Vegan Donair

Since going vegetarian about 14 years ago I haven’t wanted for much. I understand that a lot of non-vegetarians may view my chosen diet as limiting but for me it was the exact opposite. When I became vegetarian, I still wanted to eat great meals that were filling and full of satisfying flavours and textures . In order to do that, I was forced to branch out  from how I was taught to cook (no more meat and potato dinners), into a different culinary world. 

You learn quickly how to appreciate each ingredient because generally, any produce can be the highlight of your meal. You learn tricks to how to prepare foods to mimic childhood favorites and that leads me to this recipe. I’ve been trying for the better part of my adult life to re-create a vegan facsimile of the donair I remember from 14 years ago. I’ve learned a few tricks since then and after many trials I think I have perfected it. If you try it, let me know what you think!

Vegan Donair (Seitan)

adapted from the Vegan Dad’s recipe for Veggie Lunch Meat

  • 1 cup of canned white kidney beans, rinsed and drained
  • 1/2 small onion, peeled and cut into large chunks
  • 5 cloves of garlic
  • 3 tbs olive oil
  • 1 tbs sesame oil
  • 1/2 tsp of liquid smoke
  • 1 tsp red pepper flakes
  • 1 tbs Italian seasoning
  • 2 tbs dehydrated chopped onion
  • 1 tbs garlic salt
  • 1 tbs smoked paprika
  • 2 tbs of nutritional yeast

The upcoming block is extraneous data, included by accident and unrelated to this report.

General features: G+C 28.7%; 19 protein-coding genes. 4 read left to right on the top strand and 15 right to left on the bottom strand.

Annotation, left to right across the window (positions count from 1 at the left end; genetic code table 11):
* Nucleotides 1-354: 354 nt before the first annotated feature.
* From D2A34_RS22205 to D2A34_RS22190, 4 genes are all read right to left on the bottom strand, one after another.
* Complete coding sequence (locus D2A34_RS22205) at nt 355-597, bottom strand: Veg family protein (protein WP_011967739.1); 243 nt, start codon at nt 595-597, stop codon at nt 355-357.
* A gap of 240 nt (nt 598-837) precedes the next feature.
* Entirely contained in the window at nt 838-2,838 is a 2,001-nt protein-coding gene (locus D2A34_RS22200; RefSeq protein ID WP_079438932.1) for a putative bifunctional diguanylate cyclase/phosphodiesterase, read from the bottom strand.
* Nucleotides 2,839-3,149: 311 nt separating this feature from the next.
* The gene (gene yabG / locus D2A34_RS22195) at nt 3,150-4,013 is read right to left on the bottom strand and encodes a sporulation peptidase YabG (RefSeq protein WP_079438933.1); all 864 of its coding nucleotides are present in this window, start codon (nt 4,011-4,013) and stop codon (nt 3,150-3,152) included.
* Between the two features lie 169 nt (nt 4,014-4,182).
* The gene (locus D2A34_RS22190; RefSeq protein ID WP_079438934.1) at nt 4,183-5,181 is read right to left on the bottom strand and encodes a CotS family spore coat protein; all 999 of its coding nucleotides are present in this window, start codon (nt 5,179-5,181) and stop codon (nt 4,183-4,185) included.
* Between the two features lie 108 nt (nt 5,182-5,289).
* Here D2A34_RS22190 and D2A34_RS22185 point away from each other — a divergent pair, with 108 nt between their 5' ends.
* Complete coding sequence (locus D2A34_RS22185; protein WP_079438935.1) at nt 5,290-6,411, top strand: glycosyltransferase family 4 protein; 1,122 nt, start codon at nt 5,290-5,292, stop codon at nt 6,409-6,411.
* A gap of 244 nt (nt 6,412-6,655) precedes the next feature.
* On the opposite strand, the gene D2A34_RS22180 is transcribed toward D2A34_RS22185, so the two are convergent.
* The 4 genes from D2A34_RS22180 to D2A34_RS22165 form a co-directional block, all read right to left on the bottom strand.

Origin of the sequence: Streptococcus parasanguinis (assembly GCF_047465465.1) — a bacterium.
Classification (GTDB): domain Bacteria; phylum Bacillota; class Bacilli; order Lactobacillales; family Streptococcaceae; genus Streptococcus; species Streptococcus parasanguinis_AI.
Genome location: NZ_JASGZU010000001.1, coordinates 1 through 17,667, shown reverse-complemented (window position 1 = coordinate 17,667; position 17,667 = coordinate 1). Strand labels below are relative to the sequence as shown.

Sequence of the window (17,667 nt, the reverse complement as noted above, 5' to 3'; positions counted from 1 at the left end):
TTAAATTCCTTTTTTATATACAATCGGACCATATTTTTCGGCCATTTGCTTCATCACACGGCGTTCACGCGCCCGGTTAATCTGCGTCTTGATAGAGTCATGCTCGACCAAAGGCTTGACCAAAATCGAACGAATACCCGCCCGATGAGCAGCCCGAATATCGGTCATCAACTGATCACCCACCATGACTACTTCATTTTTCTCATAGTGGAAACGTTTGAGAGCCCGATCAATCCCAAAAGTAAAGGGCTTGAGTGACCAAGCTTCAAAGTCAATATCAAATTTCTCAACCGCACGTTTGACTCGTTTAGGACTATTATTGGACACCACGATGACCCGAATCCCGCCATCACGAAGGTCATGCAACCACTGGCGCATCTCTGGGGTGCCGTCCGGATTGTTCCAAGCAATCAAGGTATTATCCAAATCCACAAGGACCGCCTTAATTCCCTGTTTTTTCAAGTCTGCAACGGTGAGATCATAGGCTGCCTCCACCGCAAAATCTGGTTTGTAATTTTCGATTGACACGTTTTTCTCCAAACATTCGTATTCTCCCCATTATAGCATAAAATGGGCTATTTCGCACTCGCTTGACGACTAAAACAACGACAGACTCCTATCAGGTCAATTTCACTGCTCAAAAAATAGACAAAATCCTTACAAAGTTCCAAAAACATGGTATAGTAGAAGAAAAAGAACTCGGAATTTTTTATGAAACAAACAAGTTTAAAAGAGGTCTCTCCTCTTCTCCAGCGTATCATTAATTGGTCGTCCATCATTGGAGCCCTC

• 1 tbs miso paste
  • 2 cups of cool water
  • 2 + 3/4 cup of vital wheat gluten
  • tin foil
  • non-stick spray
  • something the steam in


Get water boiling in your steamer.

Add garlic, onion and spices to a food processor and process until you form a paste. It doesn’t have to be completely smooth, but cannot have any visible chunks. Empty the spice paste into bowl.

To the same food processor, add beans, olive and sesame oil, miso paste and liquid smoke and process until completely smooth. Add to the bowl with the spice paste and stir with a spoon until all is combined.

Stir in the cool water and once everything is consistent, add the vital wheat gluten. The mixture will almost instantly becomes hard to stir, the gluten forms fast and while you don’t want to over mix it, make sure there is no sign of raw flour in the dough.

Spray a large piece of tin foil with non-stick spray. Place the dough in the centre of the tine foil and shape into a fat log about 10″ in length and about 4″-6″ tall/wide. Wrap well in foil making sure that water cannot get into the seitan and steam for an hour.

At the 45 minute mark, pre-heat your oven to 350 degrees. Once the seitan is finished steaming, remove all the foil and place on a prepared baking dish and bake for 45 minutes. Remove from the oven and let cool at room temperature.

I let mine rest over night to make it easy for slicing. Slice with a serrated knife, enjoy!

 How to assemble a Donair

  • 1 recipe donair seitan
  • 1 recipe of donair sauce
  • 2 tomatoes, diced
  • 1 small onion, finely diced
  • 6 small whole wheat pitas